Employer confidence in private exchanges is increasing: 17% view private exchanges as a viable alternative for active full-time workers in 2016.
Towers Watson’s 2015 Emerging Trends in Health Care Survey finds employer confidence more than doubles to 37% by 2018.
In addition, one-quarter of employers (26%) have extensively analyzed private exchanges, and 20% say they are more interested in adopting a private exchange today than they were a year ago. Companies that have completed extensive analysis of private exchanges (versus companies that have not) are twice as likely to find private exchanges a viable alternative in 2016.
Employers report that cost savings and administrative simplicity are key factors in prompting use of private exchanges. Finance will play a role in shifting to a private exchange model: More than half (53%) report that finance will influence the decision to move to a private exchange or continue to maintain traditional employer-managed health plans.
Employers surveyed also reported greater resolve to improve health outcomes per dollar spent, with two-thirds planning to use data extensively to evaluate plan performance and employee behavior changes in lifestyle and health management. In addition, the use of centers of excellence (either within health plans or via a separate network) and narrow networks are expected to triple over the next three years. The use of telemedicine services in place of in-person physician visits, when appropriate, will continue to be rapidly adopted, already expanding by more than one-third (35%) in 2015 over 2014. More than 80% of employers say they could be offering telemedicine services by 2018.
Over the next few years, more than 80% of employers will carefully evaluate specialty pharmacy programs and benefits embedded in their medical plans. More than six in ten employers (61%) report including coverage and utilization restrictions in their specialty pharmacy strategy today.
The 2015 Emerging Trends in Health Care Survey found that employers project health care costs to increase 4% in 2015 after plan changes, compared to the 4.5% employers predicted for 2014. Without plan changes, projections are for an increase of 5.2%. These modest increases are still more than double the current rate of inflation and are a primary factor driving employers’ affordability concerns as the 2018 excise tax in the Patient Protection and Affordable Care Act (ACA) approaches. Two in five employers that have done extensive modeling of their plans say they will trigger the excise tax in 2018. Two-thirds say the tax will have an impact on their health program strategies.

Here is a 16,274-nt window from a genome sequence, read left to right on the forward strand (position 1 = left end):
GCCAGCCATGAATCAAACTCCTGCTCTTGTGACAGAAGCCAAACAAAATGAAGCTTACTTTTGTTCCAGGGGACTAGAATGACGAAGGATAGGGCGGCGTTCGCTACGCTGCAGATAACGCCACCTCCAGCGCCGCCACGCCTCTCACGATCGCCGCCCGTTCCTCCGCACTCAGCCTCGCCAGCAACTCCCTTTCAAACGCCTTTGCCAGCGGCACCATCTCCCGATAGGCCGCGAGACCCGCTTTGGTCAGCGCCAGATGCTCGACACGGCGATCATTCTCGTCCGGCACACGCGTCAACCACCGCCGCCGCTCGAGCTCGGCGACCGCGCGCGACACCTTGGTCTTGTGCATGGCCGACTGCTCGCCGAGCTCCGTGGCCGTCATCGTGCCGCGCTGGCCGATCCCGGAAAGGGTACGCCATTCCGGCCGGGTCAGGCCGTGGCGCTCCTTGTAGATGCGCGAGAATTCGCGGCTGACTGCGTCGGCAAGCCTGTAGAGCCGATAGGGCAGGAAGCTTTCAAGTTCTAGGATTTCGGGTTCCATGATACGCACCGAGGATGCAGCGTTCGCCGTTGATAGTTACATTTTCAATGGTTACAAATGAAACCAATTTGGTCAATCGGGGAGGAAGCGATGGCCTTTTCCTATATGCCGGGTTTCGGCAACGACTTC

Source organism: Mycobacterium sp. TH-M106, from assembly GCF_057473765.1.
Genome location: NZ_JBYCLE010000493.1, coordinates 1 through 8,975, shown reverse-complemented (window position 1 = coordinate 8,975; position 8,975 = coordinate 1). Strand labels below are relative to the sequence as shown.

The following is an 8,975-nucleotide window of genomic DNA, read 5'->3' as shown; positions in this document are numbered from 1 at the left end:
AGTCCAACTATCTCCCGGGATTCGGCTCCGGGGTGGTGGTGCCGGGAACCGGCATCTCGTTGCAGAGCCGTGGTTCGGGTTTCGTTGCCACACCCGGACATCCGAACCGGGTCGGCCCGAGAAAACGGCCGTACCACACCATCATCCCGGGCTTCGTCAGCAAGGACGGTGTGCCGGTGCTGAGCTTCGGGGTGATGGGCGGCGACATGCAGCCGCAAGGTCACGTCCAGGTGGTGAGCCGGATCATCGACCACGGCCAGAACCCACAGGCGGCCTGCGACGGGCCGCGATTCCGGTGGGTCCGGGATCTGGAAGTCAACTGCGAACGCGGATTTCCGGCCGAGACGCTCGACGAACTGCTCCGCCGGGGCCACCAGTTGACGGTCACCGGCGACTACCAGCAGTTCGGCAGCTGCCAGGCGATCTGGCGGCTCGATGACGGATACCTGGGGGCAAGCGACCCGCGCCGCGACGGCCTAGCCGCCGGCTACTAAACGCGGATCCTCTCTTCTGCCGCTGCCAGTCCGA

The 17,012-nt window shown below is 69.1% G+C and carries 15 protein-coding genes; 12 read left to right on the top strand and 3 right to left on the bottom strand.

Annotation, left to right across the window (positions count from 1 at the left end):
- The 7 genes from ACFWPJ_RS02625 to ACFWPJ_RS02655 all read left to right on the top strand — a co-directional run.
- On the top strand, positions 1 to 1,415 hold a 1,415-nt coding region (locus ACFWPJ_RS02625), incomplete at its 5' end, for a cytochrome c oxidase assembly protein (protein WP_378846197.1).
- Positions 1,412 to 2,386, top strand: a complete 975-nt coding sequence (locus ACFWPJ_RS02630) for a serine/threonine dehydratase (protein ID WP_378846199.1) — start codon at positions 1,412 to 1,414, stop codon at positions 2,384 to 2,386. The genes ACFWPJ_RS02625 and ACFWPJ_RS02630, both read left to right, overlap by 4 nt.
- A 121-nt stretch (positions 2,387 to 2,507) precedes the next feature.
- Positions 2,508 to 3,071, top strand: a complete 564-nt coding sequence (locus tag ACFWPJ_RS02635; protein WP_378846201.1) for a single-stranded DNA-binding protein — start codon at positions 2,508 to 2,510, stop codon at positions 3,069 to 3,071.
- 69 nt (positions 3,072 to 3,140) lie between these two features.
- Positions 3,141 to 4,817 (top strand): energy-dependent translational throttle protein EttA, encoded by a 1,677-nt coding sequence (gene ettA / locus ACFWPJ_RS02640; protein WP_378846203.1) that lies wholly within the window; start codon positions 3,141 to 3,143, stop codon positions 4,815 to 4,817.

Among the cost-saving actions gaining traction among employers are changes to benefits for spouses and dependents. For example, the percentage of employers using spousal surcharges (when coverage is available elsewhere) is expected to nearly double, from 32% now, to 61% in three years. Half of respondents (53%) plan to significantly reduce subsidies for spouses and dependents by 2018. In addition, four in ten employers (41%) say they may adopt a defined contribution arrangement (capping employer contributions at a flat dollar amount) by 2018.
Two of the top five areas employers say will be the focus of their health care activities in 2016 link to employee engagement and accountability: developing or enhancing a workplace culture where employees are responsible for their health (66%), and adopting or expanding the use of financial incentives to encourage healthy behaviors (51%).
Among employers surveyed, the most popular tactics for boosting employee engagement in health care are:
- Education and tools for better decision making: Nearly half of employers (48%) will place more emphasis on educating employees about how to select providers based on quality and cost information over the next two years. In 2016, 43% of employers will provide price and quality transparency tools to help employees make better consumer choices.
- Mobile apps to deliver health messages: Today, 60% of employers deliver health and wellness messages through mobile apps and portals. That percentage will increase to 95% by 2018.
- Account-based health plans (ABHPs) as the only plan option: While 17% of employers currently offer full-replacement ABHPs (high-deductible plans tied to tax-advantaged health savings accounts), the percentage may increase to nearly 50% by 2018.
Towers Watson surveyed 444 midsize to large U.S. employers representing 7.2 million employees in January for its 2015 Emerging Trends in Health Care Survey.